A simple line guide

I’ve been thinking about a useful topic I could cover that would help recreational anglers sort through the complexities of modern bass fishing. I think line choice fit’s that bill.

Recreational anglers are different from Bassmaster Elite Series pros. We have dozens of reels with dozens of different lines on them. We can make subtle adjustments based on the places and spots we fish. Most recreational anglers can’t do that. They have three, four or maybe five rods and reels. And it doesn’t make sense for most of them to spend half their fishing time respooling.

With that in mind, let’s get started: 

First off, forget about the notion that bass can see your line. In all likelihood they can’t. But even if they can, it doesn’t make any difference to them. I never choose a line based on whether or not a fish can see it.

A second consideration is test weight. I always fish with the lightest test weight I can get away with under a given set of conditions. You’ll get better lure action with lighter lines, and you’ll get a more vertical drop with lighter lines. 

Both of the things I just said apply to all lines — monofilament, fluorocarbon and braid. 

Monofilament

Mono is somewhat out of fashion right now. The rap on it is that it stretches, and the fact that it floats can be a disadvantage with some lures. Both of those things are true, but that doesn’t mean that monofilament doesn’t have a place. 

The first one that comes to mind is with topwater baits. A line that floats will keep your lure from dropping nose down as you work it along. Another thing is that a slower hookset is better with most topwater lures. It lets the fish take the bait in its mouth deeper. The stretch in mono helps with that. 

The final thing I’d mention about mono is that it’s a great cold water cranking line. The bite will be lethargic. Bass need more time to mouth the bait. Mono, with its lesser feel and its stretch, makes it difficult to set the hook immediately.

Fluorocarbon

Fluorocarbon is at its best when you need feel and no stretch, and when you want a line that sinks. That’s why it’s so popular with pro anglers. We love it with baits that are fished on the bottom — jigs, plastics and the like.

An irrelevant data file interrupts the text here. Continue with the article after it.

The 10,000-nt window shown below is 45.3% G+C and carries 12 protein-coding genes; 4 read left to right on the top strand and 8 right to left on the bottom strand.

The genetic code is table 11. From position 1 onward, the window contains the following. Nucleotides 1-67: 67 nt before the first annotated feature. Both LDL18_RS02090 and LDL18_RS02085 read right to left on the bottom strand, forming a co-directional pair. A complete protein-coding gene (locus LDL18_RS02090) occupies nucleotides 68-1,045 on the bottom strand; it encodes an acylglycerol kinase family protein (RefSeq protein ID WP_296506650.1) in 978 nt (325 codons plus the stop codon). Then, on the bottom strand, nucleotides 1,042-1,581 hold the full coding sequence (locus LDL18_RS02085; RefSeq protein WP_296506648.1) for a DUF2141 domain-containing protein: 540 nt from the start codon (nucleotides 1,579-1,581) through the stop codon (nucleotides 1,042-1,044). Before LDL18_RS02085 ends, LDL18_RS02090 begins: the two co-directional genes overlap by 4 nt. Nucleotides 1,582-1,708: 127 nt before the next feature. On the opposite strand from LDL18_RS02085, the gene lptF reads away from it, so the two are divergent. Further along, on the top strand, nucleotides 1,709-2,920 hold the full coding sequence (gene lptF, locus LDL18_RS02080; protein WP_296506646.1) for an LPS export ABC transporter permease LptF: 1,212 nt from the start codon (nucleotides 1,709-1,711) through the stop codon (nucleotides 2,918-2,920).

We use it with hard baits, too. We want the feel and, because of our experience, we’re able to delay a hookset when that’s necessary. Some recreational anglers have enough experience to do that, some don’t. If you’re in the some don’t category, think about what I said about mono. It might be a better choice for you. 

Braid

Braid is at it’s best when you want something that’s tough as nails, something with no stretch and when you don’t care that your line floats. 

It’s great for topwater plugs. It floats and keeps the bait up high and performing as it should. You do have to make sure you delay your hookset, though. You won’t get any help from braid. 

It’s also great for flipping and pitching in heavy cover or weeds. Most of it is tough enough to handle almost any kind of cover, and it helps with tough hooksets because it has no stretch. Pressure from your rod is transferred to your lure almost immediately. 

One issue with braid that you should keep in the back of your mind is that it makes a rubbing sound in heavy vegetation. If that bothers you, think about using fluorocarbon. In heavier test weights it’s almost as durable as braid. 

And don’t use it when the air temperature is below freezing. It has a cloth-like surface that’ll soak up water. It’ll freeze hard as a rock. 

The recommendations I’ve made are meant to be simple and straightforward. I know they don’t cover every situation you’ll encounter. I also know that not every angler will agree with everything I’ve said. I do think, though, that this will give you a place to start along with enough information to make informed decisions.

One last thing: You’ll notice that up until now I haven’t mentioned any specific manufacturer of fishing line. That’s because there are several good brands around. If you’re wondering, much of my line is made by Yo-Zuri. 

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